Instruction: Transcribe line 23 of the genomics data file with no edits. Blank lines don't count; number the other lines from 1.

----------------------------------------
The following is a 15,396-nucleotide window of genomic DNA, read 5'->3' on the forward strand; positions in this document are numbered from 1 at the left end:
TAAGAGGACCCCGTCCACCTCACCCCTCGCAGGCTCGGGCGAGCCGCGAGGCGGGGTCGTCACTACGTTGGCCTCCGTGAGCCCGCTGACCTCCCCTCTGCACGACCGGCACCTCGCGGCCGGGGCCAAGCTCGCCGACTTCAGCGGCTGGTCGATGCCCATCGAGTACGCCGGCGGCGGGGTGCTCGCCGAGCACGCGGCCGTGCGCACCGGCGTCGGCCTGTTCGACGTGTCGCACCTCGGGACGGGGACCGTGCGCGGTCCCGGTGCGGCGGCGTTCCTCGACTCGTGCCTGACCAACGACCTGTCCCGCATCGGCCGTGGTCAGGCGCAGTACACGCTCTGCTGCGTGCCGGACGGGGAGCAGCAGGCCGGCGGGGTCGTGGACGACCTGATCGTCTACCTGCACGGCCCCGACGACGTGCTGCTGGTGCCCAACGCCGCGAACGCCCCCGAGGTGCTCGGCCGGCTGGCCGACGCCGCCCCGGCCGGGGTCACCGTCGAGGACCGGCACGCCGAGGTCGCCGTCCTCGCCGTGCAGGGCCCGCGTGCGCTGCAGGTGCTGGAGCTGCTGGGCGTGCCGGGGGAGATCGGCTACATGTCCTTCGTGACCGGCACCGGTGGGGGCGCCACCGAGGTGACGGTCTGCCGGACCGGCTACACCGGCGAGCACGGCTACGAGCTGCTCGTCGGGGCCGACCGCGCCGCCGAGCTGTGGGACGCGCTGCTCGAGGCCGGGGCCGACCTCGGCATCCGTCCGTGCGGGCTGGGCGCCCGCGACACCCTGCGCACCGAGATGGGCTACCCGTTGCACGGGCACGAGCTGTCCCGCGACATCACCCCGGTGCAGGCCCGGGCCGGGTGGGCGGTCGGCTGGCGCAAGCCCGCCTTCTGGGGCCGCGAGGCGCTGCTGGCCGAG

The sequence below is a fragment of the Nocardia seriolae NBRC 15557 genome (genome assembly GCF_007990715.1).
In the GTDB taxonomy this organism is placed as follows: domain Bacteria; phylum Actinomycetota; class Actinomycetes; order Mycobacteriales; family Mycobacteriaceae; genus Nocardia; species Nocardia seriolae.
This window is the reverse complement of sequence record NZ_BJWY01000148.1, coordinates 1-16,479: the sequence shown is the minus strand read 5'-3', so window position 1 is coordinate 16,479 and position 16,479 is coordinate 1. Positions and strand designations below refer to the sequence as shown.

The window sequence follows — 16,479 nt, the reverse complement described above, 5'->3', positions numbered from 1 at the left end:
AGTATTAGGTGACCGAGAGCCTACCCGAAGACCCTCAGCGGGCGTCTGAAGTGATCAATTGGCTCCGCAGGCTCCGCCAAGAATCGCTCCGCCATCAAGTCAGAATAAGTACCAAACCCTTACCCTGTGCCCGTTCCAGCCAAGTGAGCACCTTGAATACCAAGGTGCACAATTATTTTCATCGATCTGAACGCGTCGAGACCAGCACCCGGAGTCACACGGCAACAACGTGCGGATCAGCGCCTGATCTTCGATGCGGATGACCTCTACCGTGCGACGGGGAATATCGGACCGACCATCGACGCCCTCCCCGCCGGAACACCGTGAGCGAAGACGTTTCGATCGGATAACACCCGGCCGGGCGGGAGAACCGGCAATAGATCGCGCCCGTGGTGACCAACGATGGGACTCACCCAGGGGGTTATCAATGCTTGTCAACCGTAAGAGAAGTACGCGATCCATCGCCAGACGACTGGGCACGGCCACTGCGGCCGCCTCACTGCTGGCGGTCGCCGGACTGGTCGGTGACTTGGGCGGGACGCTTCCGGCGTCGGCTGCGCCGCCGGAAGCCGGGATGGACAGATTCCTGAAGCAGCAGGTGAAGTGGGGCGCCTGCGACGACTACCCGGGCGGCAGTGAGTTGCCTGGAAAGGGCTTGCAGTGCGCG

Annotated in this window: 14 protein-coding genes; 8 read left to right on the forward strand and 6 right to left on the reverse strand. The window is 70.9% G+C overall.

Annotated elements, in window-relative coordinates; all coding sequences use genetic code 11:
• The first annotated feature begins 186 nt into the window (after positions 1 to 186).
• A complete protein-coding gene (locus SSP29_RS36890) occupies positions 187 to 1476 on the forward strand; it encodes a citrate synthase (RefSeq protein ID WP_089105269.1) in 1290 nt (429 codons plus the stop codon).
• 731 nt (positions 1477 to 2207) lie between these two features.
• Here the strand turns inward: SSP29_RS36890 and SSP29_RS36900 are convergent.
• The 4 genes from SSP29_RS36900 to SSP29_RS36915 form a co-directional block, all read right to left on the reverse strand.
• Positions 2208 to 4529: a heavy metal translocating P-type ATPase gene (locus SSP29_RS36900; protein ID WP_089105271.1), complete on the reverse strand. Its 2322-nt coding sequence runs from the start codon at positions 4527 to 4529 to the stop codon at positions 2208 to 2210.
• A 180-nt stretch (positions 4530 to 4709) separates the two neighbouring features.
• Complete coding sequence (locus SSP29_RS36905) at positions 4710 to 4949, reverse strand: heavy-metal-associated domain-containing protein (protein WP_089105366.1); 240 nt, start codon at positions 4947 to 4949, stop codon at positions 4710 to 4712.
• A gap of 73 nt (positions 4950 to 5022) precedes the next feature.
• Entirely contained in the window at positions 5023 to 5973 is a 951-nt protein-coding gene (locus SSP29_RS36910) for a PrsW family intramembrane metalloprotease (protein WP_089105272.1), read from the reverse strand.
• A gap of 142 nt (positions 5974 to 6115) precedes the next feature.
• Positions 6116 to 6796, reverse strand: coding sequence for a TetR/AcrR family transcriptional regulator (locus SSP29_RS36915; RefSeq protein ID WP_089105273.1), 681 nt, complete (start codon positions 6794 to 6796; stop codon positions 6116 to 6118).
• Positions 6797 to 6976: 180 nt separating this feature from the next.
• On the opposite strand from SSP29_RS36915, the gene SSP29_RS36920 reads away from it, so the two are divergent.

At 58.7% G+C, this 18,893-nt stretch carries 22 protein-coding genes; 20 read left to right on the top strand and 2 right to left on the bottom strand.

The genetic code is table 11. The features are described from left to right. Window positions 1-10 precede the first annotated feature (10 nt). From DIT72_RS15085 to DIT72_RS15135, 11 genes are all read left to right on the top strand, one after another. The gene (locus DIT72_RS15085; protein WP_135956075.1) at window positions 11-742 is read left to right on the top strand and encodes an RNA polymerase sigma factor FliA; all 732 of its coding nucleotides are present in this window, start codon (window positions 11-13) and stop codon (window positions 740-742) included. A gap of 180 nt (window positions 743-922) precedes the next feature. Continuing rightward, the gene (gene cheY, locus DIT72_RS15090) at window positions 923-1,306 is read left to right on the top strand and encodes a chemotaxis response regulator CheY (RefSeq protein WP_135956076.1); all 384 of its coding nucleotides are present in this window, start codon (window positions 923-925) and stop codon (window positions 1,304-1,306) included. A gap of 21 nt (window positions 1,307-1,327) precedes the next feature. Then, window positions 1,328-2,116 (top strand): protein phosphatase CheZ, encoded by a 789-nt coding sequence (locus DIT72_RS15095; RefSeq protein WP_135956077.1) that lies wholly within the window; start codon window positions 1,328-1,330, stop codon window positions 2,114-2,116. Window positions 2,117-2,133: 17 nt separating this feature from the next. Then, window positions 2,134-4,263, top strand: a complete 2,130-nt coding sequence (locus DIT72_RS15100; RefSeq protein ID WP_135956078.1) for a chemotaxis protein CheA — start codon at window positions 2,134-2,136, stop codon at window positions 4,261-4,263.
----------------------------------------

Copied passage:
• On the opposite strand from SSP29_RS36915, the gene SSP29_RS36920 reads away from it, so the two are divergent.